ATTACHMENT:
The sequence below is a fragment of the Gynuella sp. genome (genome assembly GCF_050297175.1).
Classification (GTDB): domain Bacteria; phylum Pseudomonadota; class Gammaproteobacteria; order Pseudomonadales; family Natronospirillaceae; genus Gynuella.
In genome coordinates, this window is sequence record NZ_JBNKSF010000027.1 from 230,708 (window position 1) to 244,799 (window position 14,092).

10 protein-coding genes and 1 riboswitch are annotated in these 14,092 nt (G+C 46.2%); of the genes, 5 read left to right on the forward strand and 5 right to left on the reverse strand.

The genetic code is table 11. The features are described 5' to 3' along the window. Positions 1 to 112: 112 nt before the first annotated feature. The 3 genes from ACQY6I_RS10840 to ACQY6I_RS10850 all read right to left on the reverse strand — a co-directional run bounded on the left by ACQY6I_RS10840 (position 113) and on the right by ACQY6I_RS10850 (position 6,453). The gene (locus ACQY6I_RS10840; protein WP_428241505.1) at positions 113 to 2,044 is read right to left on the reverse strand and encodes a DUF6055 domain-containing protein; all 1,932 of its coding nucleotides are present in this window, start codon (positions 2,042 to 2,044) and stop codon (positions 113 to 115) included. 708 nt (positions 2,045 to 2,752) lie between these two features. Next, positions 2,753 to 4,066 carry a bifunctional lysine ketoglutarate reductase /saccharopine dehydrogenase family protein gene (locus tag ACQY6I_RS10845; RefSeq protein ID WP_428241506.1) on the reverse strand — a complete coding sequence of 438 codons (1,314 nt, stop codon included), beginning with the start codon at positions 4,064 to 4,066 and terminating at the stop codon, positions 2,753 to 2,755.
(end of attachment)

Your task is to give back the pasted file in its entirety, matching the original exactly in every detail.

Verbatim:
The sequence below is a fragment of the Gynuella sp. genome (genome assembly GCF_050297175.1).
Classification (GTDB): domain Bacteria; phylum Pseudomonadota; class Gammaproteobacteria; order Pseudomonadales; family Natronospirillaceae; genus Gynuella.
In genome coordinates, this window is sequence record NZ_JBNKSF010000027.1 from 230,708 (window position 1) to 244,799 (window position 14,092).

10 protein-coding genes and 1 riboswitch are annotated in these 14,092 nt (G+C 46.2%); of the genes, 5 read left to right on the forward strand and 5 right to left on the reverse strand.

The genetic code is table 11. The features are described 5' to 3' along the window. Positions 1 to 112: 112 nt before the first annotated feature. The 3 genes from ACQY6I_RS10840 to ACQY6I_RS10850 all read right to left on the reverse strand — a co-directional run bounded on the left by ACQY6I_RS10840 (position 113) and on the right by ACQY6I_RS10850 (position 6,453). The gene (locus ACQY6I_RS10840; protein WP_428241505.1) at positions 113 to 2,044 is read right to left on the reverse strand and encodes a DUF6055 domain-containing protein; all 1,932 of its coding nucleotides are present in this window, start codon (positions 2,042 to 2,044) and stop codon (positions 113 to 115) included. 708 nt (positions 2,045 to 2,752) lie between these two features. Next, positions 2,753 to 4,066 carry a bifunctional lysine ketoglutarate reductase /saccharopine dehydrogenase family protein gene (locus tag ACQY6I_RS10845; RefSeq protein ID WP_428241506.1) on the reverse strand — a complete coding sequence of 438 codons (1,314 nt, stop codon included), beginning with the start codon at positions 4,064 to 4,066 and terminating at the stop codon, positions 2,753 to 2,755.